How will Brexit impact the Uk's taxation policies?
Following the Leave victory in the UK referendum on its membership in the EU on 23 June and the Prime Minister’s subsequent resignation, HM Government will be in disarray for the next 3-4 months. Parliament will attempt to regain control of a chaotic situation with no visible short or long-term plans in terms of UK taxation and its economic policy.
In terms of the effect of Brexit and taxation, most UK tax legislation is imposed by UK law and operated in accordance with EU law, whereas VAT is both imposed and operated in accordance with EU law. So, if there are any significant changes in UK taxation policy it could well stem from VAT (indirect taxation) as opposed Income Tax and National Insurance (direct taxation).
With so much political and economic turmoil, it’s not yet clear what the effect will be across all spectrums of taxation; Personal Tax, Corporate Tax, VAT, Stamp duty, etc.
Our current views of the both the current position and what lies ahead are as follows:
The biggest question mark for tax professionals is the long-overdue Making Tax Digital consultation, which will be put on the back-burner with Whitehall having a lot more to contend with following Brexit.
Will the Chancellor’s ambitious plans to phase in digital personal taxation from 6 April 2017 be pushed back to a later date?
It’s understood the referendum has already held up 40 pieces of tax legislation. We’ll probably have to wait until the new Cabinet is in place before any form of guidance/time frame appears in terms of the government’s digital taxation proposals and the other pending UK taxation issues already in question.
During the referendum campaign, the Chancellor indicated in an “illustrative Budget” that an anticipated £15bn of tax rises and £15bn spending cuts would occur if there was a Remain vote.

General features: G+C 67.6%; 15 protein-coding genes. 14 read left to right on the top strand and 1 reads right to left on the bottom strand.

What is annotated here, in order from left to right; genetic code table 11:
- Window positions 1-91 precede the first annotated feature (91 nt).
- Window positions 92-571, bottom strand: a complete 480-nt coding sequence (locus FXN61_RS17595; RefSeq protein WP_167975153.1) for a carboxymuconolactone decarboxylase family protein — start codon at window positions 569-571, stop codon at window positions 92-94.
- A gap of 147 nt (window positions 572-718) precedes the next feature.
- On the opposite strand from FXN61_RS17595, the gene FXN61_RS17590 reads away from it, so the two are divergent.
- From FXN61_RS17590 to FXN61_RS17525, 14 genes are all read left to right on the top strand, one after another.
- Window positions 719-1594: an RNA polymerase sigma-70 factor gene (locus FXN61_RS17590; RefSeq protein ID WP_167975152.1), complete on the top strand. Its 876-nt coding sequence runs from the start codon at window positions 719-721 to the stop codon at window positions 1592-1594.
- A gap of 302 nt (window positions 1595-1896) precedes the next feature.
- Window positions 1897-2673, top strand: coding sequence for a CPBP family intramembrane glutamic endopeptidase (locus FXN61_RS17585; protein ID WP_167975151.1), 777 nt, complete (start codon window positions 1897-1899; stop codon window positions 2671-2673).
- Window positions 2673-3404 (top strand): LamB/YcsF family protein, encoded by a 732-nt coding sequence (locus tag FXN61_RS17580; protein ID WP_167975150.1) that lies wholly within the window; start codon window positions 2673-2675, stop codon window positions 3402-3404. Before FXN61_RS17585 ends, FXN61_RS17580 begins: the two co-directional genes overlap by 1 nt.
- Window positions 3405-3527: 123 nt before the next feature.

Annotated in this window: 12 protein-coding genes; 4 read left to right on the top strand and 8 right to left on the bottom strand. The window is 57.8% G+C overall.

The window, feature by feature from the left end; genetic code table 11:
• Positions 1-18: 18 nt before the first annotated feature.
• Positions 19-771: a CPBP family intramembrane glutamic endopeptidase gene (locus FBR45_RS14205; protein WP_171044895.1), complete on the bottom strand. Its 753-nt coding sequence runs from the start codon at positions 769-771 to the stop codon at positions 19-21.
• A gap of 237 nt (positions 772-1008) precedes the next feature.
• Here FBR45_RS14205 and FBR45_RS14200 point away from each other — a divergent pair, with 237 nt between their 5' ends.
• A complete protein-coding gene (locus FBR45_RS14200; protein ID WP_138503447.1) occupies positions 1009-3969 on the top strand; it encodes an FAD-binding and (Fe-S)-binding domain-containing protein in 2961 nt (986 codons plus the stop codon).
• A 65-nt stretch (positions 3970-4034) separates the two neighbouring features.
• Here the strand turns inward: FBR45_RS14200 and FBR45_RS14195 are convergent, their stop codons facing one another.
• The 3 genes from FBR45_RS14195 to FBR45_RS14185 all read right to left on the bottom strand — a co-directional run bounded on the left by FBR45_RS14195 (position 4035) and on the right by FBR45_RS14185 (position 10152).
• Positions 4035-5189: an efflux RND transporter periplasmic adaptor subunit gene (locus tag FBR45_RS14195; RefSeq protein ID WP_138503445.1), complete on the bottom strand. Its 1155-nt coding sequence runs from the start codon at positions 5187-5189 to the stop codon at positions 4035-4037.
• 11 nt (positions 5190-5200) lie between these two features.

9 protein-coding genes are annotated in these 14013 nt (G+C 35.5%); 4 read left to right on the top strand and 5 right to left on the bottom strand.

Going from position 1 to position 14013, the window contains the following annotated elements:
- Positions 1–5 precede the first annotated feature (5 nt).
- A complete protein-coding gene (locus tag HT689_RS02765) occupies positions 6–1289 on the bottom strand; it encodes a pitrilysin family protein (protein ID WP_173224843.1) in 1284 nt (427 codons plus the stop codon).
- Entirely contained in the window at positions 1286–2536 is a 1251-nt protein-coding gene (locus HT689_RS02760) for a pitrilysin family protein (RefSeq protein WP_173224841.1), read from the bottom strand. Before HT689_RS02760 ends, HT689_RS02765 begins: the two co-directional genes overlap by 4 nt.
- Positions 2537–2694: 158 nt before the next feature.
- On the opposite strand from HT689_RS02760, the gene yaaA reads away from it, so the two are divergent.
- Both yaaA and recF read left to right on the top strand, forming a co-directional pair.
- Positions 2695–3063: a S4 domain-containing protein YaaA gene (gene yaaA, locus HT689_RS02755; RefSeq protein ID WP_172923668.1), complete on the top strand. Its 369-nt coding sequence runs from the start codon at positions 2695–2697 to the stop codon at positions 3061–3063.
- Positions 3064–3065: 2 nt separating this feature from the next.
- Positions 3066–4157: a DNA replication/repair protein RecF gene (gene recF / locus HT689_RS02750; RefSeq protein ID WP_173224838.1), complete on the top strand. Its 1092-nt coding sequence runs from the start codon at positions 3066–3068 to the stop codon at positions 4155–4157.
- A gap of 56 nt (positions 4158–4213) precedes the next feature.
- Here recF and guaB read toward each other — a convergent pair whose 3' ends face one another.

This “budget” suggested rises in income tax and national insurance. The measures outlined in the Remain campaign budget included a 2p rise in the basic rate of income tax, a 3p rise in the higher rate, and a 5% inheritance tax rate to 45p.
However, the Leave campaign gave no firm predictions over its own taxation policy so it’s not possible to say if the UK will press ahead with these or other changes to UK taxation.
Long-term - the future of VAT
The process of “divorce” from the EU is likely to begin in late 2016, continuing to late 2018 so in the short to medium-term, tax and regulations tied to European law - VAT, for example-won’t change.
Changes on the VAT on domestic fuel were promised by the Leave side, but these are unlikely to happen as VAT is one of the most efficient taxes and collects £115bn a year for the UK government.
Ultimately, the VAT rate could even go up as it is relatively easy to implement changes to the VAT headline rates. The UK will be free to extend the scope of zero rating and exemptions from VAT without having this rubber stamped by the EU.
Intrastat returns will cease to apply at the point the UK leaves the EU; all sales into and from EU countries will be exports and imports, not intra-EU movements, and will be subject to a different VAT treatment and VAT on expenses incurred in other EU countries may be more difficult to recover.
There has been a lot of discussion on “Article 50”, which is basically the provision of two years notice to the EU that the UK wishes to exit. This clearly has a knock-on effect on the timing of when Brexit will actually take place and when any changes to taxation will occur.
David Cameron had previously said that Britain would immediately invoke Article 50 – but the uncertainty of his own position calls this into question. If he is replaced by a pro-Brexit candidate he or she will likely argue that Article 50 works against the interests of the country leaving the EU. The new PM may seek a period of informal negotiations first.
As mentioned above, if there is one clear trend that emerged over the weekend, it is the desire of many European leaders to see Brexit happen quickly. They fear that an amicable, drawn-out settlement would simply encourage other countries to seek their own version of Brexit.
David Cameron is due at a European summit on Tuesday, so he can expect to hear ‘just get on with it’ in several different languages.
In these uncertain times it’s difficult to foresee what lies ahead in the UK in terms of tax and social security. However in the ever-changing world of politics and taxation, this is not a completely new position for tax advisors and we’ll continue to guide our clients and partners through changing times as we have done successfully in the past.